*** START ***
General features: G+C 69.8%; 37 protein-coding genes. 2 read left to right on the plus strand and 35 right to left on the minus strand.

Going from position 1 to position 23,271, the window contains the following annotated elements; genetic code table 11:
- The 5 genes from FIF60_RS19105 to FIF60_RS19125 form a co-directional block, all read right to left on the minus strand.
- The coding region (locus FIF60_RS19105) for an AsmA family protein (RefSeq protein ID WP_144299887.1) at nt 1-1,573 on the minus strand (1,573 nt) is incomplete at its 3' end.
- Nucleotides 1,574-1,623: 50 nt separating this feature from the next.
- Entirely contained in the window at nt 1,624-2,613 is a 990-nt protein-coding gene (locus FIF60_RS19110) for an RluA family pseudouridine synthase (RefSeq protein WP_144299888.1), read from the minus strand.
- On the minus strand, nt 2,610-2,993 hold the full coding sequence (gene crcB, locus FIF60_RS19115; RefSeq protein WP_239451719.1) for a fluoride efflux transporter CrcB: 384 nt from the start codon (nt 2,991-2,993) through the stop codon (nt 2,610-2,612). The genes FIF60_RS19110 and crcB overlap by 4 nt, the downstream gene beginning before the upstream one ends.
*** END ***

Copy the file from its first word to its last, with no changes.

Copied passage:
General features: G+C 69.8%; 37 protein-coding genes. 2 read left to right on the plus strand and 35 right to left on the minus strand.

Going from position 1 to position 23,271, the window contains the following annotated elements; genetic code table 11:
- The 5 genes from FIF60_RS19105 to FIF60_RS19125 form a co-directional block, all read right to left on the minus strand.
- The coding region (locus FIF60_RS19105) for an AsmA family protein (RefSeq protein ID WP_144299887.1) at nt 1-1,573 on the minus strand (1,573 nt) is incomplete at its 3' end.
- Nucleotides 1,574-1,623: 50 nt separating this feature from the next.
- Entirely contained in the window at nt 1,624-2,613 is a 990-nt protein-coding gene (locus FIF60_RS19110) for an RluA family pseudouridine synthase (RefSeq protein WP_144299888.1), read from the minus strand.
- On the minus strand, nt 2,610-2,993 hold the full coding sequence (gene crcB, locus FIF60_RS19115; RefSeq protein WP_239451719.1) for a fluoride efflux transporter CrcB: 384 nt from the start codon (nt 2,991-2,993) through the stop codon (nt 2,610-2,612). The genes FIF60_RS19110 and crcB overlap by 4 nt, the downstream gene beginning before the upstream one ends.